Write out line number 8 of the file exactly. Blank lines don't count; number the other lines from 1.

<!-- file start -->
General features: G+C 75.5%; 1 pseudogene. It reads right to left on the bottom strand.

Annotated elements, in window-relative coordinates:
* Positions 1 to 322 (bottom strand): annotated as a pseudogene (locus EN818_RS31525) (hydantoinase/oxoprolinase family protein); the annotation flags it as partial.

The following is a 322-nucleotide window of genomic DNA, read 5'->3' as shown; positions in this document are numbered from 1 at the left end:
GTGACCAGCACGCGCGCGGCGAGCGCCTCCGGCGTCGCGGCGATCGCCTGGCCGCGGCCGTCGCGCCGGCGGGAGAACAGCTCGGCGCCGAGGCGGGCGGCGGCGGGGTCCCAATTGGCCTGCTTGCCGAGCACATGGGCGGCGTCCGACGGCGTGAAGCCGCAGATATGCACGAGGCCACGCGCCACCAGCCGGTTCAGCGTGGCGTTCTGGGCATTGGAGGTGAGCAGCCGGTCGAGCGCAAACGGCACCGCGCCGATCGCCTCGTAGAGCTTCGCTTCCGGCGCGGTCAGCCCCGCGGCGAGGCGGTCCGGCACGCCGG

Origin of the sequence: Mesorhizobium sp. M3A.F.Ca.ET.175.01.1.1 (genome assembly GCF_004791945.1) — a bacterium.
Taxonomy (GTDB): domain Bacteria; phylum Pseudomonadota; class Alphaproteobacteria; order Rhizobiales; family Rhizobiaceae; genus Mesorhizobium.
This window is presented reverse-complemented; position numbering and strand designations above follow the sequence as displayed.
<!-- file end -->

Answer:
This window is presented reverse-complemented; position numbering and strand designations above follow the sequence as displayed.